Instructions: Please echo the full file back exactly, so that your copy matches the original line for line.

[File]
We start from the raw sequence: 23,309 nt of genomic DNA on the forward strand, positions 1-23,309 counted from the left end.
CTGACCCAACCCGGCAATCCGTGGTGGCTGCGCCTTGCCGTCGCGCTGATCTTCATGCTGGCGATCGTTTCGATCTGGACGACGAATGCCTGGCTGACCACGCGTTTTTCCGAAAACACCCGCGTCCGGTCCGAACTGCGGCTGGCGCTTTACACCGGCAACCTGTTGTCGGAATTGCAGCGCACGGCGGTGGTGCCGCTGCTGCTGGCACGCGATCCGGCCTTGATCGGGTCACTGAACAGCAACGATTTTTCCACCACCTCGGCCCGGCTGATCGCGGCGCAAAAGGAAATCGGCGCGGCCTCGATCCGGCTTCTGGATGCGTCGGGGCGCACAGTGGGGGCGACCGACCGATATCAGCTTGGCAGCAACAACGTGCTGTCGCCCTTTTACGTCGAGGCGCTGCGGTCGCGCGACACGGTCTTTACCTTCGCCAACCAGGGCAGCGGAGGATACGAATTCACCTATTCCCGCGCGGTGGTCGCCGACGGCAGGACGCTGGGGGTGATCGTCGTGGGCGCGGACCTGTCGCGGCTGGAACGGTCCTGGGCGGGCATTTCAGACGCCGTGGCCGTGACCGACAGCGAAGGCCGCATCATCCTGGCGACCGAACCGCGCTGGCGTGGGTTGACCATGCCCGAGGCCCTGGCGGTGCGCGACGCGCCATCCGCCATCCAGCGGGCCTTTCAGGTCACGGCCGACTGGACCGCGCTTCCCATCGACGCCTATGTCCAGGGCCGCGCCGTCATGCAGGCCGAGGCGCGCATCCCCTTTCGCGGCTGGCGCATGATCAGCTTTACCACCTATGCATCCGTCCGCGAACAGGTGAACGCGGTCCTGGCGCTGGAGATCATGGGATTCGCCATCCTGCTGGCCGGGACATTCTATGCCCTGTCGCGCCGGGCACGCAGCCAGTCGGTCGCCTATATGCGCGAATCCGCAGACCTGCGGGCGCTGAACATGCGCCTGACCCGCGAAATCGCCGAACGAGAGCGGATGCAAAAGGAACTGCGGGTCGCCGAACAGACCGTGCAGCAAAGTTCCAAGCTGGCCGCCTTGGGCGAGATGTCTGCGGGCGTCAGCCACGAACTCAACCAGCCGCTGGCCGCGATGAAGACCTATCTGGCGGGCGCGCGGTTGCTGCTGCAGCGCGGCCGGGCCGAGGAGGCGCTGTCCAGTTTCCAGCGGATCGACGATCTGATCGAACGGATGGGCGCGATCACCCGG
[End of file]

We start from the raw sequence: 23,309 nt of genomic DNA on the forward strand, positions 1-23,309 counted from the left end.
CTGACCCAACCCGGCAATCCGTGGTGGCTGCGCCTTGCCGTCGCGCTGATCTTCATGCTGGCGATCGTTTCGATCTGGACGACGAATGCCTGGCTGACCACGCGTTTTTCCGAAAACACCCGCGTCCGGTCCGAACTGCGGCTGGCGCTTTACACCGGCAACCTGTTGTCGGAATTGCAGCGCACGGCGGTGGTGCCGCTGCTGCTGGCACGCGATCCGGCCTTGATCGGGTCACTGAACAGCAACGATTTTTCCACCACCTCGGCCCGGCTGATCGCGGCGCAAAAGGAAATCGGCGCGGCCTCGATCCGGCTTCTGGATGCGTCGGGGCGCACAGTGGGGGCGACCGACCGATATCAGCTTGGCAGCAACAACGTGCTGTCGCCCTTTTACGTCGAGGCGCTGCGGTCGCGCGACACGGTCTTTACCTTCGCCAACCAGGGCAGCGGAGGATACGAATTCACCTATTCCCGCGCGGTGGTCGCCGACGGCAGGACGCTGGGGGTGATCGTCGTGGGCGCGGACCTGTCGCGGCTGGAACGGTCCTGGGCGGGCATTTCAGACGCCGTGGCCGTGACCGACAGCGAAGGCCGCATCATCCTGGCGACCGAACCGCGCTGGCGTGGGTTGACCATGCCCGAGGCCCTGGCGGTGCGCGACGCGCCATCCGCCATCCAGCGGGCCTTTCAGGTCACGGCCGACTGGACCGCGCTTCCCATCGACGCCTATGTCCAGGGCCGCGCCGTCATGCAGGCCGAGGCGCGCATCCCCTTTCGCGGCTGGCGCATGATCAGCTTTACCACCTATGCATCCGTCCGCGAACAGGTGAACGCGGTCCTGGCGCTGGAGATCATGGGATTCGCCATCCTGCTGGCCGGGACATTCTATGCCCTGTCGCGCCGGGCACGCAGCCAGTCGGTCGCCTATATGCGCGAATCCGCAGACCTGCGGGCGCTGAACATGCGCCTGACCCGCGAAATCGCCGAACGAGAGCGGATGCAAAAGGAACTGCGGGTCGCCGAACAGACCGTGCAGCAAAGTTCCAAGCTGGCCGCCTTGGGCGAGATGTCTGCGGGCGTCAGCCACGAACTCAACCAGCCGCTGGCCGCGATGAAGACCTATCTGGCGGGCGCGCGGTTGCTGCTGCAGCGCGGCCGGGCCGAGGAGGCGCTGTCCAGTTTCCAGCGGATCGACGATCTGATCGAACGGATGGGCGCGATCACCCGG